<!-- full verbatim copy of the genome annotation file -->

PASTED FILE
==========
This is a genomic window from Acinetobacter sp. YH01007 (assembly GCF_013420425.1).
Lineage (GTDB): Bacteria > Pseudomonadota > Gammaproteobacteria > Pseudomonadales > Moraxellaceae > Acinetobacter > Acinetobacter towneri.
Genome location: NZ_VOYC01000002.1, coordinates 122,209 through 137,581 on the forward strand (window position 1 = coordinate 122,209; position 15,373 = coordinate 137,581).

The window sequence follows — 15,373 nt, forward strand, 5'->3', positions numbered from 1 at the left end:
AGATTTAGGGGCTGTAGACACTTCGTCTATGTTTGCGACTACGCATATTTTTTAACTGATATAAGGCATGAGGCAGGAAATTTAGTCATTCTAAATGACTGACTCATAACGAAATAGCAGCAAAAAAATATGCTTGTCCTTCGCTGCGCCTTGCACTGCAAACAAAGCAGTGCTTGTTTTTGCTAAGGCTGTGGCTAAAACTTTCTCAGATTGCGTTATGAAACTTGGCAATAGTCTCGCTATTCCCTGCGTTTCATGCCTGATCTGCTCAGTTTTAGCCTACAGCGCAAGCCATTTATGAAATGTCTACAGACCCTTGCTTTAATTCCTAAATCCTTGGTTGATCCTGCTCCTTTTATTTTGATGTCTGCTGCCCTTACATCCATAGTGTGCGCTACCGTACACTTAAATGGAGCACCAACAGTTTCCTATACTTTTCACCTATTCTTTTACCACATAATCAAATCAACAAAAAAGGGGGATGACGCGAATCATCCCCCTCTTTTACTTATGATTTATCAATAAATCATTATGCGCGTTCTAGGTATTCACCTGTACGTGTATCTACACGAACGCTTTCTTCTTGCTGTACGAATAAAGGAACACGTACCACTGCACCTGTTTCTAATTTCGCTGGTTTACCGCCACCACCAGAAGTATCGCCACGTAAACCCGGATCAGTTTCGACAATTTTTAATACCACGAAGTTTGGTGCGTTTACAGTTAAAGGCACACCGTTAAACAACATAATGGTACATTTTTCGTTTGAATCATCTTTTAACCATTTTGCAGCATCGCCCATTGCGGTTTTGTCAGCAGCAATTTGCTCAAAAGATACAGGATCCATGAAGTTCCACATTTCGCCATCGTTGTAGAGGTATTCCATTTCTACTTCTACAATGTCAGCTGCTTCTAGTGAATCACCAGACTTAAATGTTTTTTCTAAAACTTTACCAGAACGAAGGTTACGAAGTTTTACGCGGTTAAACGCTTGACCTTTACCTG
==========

This is a genomic window from Acinetobacter sp. YH01007 (assembly GCF_013420425.1).
Lineage (GTDB): Bacteria > Pseudomonadota > Gammaproteobacteria > Pseudomonadales > Moraxellaceae > Acinetobacter > Acinetobacter towneri.
Genome location: NZ_VOYC01000002.1, coordinates 122,209 through 137,581 on the forward strand (window position 1 = coordinate 122,209; position 15,373 = coordinate 137,581).

The window sequence follows — 15,373 nt, forward strand, 5'->3', positions numbered from 1 at the left end:
AGATTTAGGGGCTGTAGACACTTCGTCTATGTTTGCGACTACGCATATTTTTTAACTGATATAAGGCATGAGGCAGGAAATTTAGTCATTCTAAATGACTGACTCATAACGAAATAGCAGCAAAAAAATATGCTTGTCCTTCGCTGCGCCTTGCACTGCAAACAAAGCAGTGCTTGTTTTTGCTAAGGCTGTGGCTAAAACTTTCTCAGATTGCGTTATGAAACTTGGCAATAGTCTCGCTATTCCCTGCGTTTCATGCCTGATCTGCTCAGTTTTAGCCTACAGCGCAAGCCATTTATGAAATGTCTACAGACCCTTGCTTTAATTCCTAAATCCTTGGTTGATCCTGCTCCTTTTATTTTGATGTCTGCTGCCCTTACATCCATAGTGTGCGCTACCGTACACTTAAATGGAGCACCAACAGTTTCCTATACTTTTCACCTATTCTTTTACCACATAATCAAATCAACAAAAAAGGGGGATGACGCGAATCATCCCCCTCTTTTACTTATGATTTATCAATAAATCATTATGCGCGTTCTAGGTATTCACCTGTACGTGTATCTACACGAACGCTTTCTTCTTGCTGTACGAATAAAGGAACACGTACCACTGCACCTGTTTCTAATTTCGCTGGTTTACCGCCACCACCAGAAGTATCGCCACGTAAACCCGGATCAGTTTCGACAATTTTTAATACCACGAAGTTTGGTGCGTTTACAGTTAAAGGCACACCGTTAAACAACATAATGGTACATTTTTCGTTTGAATCATCTTTTAACCATTTTGCAGCATCGCCCATTGCGGTTTTGTCAGCAGCAATTTGCTCAAAAGATACAGGATCCATGAAGTTCCACATTTCGCCATCGTTGTAGAGGTATTCCATTTCTACTTCTACAATGTCAGCTGCTTCTAGTGAATCACCAGACTTAAATGTTTTTTCTAAAACTTTACCAGAACGAAGGTTACGAAGTTTTACGCGGTTAAACGCTTGACCTTTACCTG